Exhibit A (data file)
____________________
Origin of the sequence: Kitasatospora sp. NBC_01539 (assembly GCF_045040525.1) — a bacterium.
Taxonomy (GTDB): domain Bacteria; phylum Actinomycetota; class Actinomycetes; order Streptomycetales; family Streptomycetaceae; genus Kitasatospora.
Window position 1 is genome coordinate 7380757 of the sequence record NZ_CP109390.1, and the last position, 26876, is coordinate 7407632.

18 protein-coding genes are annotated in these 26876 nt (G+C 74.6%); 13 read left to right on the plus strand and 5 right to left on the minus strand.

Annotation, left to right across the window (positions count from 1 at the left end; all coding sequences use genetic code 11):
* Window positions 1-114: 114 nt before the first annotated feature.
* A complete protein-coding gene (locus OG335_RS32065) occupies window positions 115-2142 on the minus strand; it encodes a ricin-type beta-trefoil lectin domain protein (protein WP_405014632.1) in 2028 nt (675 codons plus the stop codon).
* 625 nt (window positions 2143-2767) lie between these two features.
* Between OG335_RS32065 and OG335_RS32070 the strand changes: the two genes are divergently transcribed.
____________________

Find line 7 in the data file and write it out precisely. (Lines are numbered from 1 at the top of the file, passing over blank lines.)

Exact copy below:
* A complete protein-coding gene (locus OG335_RS32065) occupies window positions 115-2142 on the minus strand; it encodes a ricin-type beta-trefoil lectin domain protein (protein WP_405014632.1) in 2028 nt (675 codons plus the stop codon).